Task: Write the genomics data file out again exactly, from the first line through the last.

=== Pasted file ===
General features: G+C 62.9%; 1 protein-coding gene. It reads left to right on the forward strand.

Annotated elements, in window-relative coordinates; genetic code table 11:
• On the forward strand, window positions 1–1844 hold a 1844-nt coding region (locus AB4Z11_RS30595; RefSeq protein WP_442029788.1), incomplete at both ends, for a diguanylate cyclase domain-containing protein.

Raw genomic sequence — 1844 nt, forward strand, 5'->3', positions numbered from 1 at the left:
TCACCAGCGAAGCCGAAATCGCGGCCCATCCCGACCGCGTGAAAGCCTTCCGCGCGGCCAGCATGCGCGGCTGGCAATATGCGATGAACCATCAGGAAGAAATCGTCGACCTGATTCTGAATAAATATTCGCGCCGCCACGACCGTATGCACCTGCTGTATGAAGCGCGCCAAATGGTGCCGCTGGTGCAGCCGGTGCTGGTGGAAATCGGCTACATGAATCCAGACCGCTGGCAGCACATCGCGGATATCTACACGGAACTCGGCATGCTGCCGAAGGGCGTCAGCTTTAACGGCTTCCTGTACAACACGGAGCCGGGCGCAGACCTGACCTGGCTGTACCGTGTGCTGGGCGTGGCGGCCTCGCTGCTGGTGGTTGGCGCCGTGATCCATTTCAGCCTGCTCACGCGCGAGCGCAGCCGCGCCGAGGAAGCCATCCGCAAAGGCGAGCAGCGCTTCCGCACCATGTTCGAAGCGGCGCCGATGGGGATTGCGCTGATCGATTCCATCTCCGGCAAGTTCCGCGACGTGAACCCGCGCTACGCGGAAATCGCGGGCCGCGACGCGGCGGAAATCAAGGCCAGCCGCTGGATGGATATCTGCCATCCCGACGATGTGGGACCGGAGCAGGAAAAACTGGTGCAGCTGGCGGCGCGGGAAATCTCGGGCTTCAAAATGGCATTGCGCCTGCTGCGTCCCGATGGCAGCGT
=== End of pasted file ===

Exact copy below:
General features: G+C 62.9%; 1 protein-coding gene. It reads left to right on the forward strand.

Annotated elements, in window-relative coordinates; genetic code table 11:
• On the forward strand, window positions 1–1844 hold a 1844-nt coding region (locus AB4Z11_RS30595; RefSeq protein WP_442029788.1), incomplete at both ends, for a diguanylate cyclase domain-containing protein.

Raw genomic sequence — 1844 nt, forward strand, 5'->3', positions numbered from 1 at the left:
TCACCAGCGAAGCCGAAATCGCGGCCCATCCCGACCGCGTGAAAGCCTTCCGCGCGGCCAGCATGCGCGGCTGGCAATATGCGATGAACCATCAGGAAGAAATCGTCGACCTGATTCTGAATAAATATTCGCGCCGCCACGACCGTATGCACCTGCTGTATGAAGCGCGCCAAATGGTGCCGCTGGTGCAGCCGGTGCTGGTGGAAATCGGCTACATGAATCCAGACCGCTGGCAGCACATCGCGGATATCTACACGGAACTCGGCATGCTGCCGAAGGGCGTCAGCTTTAACGGCTTCCTGTACAACACGGAGCCGGGCGCAGACCTGACCTGGCTGTACCGTGTGCTGGGCGTGGCGGCCTCGCTGCTGGTGGTTGGCGCCGTGATCCATTTCAGCCTGCTCACGCGCGAGCGCAGCCGCGCCGAGGAAGCCATCCGCAAAGGCGAGCAGCGCTTCCGCACCATGTTCGAAGCGGCGCCGATGGGGATTGCGCTGATCGATTCCATCTCCGGCAAGTTCCGCGACGTGAACCCGCGCTACGCGGAAATCGCGGGCCGCGACGCGGCGGAAATCAAGGCCAGCCGCTGGATGGATATCTGCCATCCCGACGATGTGGGACCGGAGCAGGAAAAACTGGTGCAGCTGGCGGCGCGGGAAATCTCGGGCTTCAAAATGGCATTGCGCCTGCTGCGTCCCGATGGCAGCGT